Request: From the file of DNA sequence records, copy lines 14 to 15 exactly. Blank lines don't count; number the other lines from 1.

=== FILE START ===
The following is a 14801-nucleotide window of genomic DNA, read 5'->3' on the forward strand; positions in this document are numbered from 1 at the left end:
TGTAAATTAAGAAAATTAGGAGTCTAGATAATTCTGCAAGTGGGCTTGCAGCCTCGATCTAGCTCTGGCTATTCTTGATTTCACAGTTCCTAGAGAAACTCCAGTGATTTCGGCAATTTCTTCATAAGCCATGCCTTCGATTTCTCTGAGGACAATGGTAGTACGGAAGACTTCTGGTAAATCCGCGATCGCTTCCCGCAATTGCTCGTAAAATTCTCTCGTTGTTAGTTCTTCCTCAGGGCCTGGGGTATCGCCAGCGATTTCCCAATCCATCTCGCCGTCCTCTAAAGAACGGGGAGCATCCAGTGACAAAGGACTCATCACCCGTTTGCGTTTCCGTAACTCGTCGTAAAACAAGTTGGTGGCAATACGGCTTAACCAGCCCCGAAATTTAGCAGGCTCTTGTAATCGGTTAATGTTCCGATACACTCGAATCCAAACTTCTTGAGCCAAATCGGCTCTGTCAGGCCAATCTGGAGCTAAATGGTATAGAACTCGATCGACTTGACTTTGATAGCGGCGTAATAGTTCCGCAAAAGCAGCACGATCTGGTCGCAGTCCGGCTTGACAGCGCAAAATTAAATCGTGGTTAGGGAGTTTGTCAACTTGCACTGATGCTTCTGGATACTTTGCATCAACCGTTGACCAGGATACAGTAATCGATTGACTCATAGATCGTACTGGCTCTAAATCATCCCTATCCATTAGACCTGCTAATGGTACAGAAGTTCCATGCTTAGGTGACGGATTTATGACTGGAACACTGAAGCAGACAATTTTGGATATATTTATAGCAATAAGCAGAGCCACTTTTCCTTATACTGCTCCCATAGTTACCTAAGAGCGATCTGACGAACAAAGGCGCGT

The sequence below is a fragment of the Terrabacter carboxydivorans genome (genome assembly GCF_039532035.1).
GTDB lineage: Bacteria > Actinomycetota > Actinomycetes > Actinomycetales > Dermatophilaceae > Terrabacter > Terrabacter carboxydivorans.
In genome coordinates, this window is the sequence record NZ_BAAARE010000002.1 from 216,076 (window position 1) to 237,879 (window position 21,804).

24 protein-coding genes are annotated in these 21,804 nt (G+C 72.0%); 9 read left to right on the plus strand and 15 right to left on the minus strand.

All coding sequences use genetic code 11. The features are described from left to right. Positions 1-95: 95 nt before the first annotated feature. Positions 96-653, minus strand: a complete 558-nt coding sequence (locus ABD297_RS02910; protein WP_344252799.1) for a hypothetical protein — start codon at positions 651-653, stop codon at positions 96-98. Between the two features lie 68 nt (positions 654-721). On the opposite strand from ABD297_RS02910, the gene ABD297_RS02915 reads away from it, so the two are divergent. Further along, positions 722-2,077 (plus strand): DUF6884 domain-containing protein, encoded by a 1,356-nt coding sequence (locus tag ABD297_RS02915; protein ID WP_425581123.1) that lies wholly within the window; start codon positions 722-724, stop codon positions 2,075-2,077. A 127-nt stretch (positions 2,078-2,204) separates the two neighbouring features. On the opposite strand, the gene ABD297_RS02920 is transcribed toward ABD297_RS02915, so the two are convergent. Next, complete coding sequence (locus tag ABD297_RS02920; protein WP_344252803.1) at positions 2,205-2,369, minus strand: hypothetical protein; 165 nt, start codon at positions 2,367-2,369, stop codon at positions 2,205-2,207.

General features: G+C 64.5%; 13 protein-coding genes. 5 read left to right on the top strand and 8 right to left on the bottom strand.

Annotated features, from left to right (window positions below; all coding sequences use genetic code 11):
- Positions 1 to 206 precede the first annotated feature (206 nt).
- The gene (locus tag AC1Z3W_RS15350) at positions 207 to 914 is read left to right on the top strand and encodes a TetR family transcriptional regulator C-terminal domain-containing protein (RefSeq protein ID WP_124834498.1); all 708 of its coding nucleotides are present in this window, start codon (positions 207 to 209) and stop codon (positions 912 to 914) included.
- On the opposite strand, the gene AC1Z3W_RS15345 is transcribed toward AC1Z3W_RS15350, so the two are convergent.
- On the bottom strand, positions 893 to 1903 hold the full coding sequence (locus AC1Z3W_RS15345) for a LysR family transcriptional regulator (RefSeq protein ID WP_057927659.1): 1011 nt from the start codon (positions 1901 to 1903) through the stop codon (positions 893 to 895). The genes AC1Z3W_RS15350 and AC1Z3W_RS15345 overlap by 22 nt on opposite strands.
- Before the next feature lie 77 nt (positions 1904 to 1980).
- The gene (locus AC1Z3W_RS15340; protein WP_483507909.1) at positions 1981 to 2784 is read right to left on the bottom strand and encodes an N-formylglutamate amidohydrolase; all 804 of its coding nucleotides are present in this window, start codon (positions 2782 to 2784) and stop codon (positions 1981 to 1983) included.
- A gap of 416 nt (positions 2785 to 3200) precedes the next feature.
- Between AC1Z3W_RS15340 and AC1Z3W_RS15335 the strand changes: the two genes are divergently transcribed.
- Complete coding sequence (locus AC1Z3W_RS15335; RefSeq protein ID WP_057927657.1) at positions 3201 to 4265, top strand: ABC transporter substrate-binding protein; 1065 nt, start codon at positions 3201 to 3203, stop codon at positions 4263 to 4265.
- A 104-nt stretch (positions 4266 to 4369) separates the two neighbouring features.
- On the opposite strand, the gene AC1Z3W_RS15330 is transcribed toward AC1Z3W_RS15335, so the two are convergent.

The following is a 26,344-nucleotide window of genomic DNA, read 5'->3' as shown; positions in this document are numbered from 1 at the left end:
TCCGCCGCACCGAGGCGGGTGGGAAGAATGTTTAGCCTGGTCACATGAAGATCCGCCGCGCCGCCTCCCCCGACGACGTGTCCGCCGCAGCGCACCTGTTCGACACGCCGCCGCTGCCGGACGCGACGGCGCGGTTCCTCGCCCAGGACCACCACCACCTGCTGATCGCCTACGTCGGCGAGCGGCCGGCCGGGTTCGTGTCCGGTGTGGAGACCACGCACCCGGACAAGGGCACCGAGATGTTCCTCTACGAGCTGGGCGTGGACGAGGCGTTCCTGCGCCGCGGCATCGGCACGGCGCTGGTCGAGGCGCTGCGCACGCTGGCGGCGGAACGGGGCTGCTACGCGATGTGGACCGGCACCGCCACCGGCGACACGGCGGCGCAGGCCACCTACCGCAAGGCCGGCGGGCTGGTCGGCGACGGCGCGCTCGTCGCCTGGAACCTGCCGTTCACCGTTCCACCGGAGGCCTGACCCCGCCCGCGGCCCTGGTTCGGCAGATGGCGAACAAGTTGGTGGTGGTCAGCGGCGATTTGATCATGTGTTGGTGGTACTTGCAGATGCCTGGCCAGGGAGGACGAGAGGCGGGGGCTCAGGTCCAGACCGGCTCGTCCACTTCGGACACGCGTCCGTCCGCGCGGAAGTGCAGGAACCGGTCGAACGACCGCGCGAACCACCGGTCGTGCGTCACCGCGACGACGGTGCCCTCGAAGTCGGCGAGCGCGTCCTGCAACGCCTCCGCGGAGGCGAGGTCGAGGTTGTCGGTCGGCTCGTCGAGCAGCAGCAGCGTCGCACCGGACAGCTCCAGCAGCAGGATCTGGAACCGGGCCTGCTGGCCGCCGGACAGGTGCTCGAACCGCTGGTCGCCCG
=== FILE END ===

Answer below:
- Before the next feature lie 77 nt (positions 1904 to 1980).
- The gene (locus AC1Z3W_RS15340; protein WP_483507909.1) at positions 1981 to 2784 is read right to left on the bottom strand and encodes an N-formylglutamate amidohydrolase; all 804 of its coding nucleotides are present in this window, start codon (positions 2782 to 2784) and stop codon (positions 1981 to 1983) included.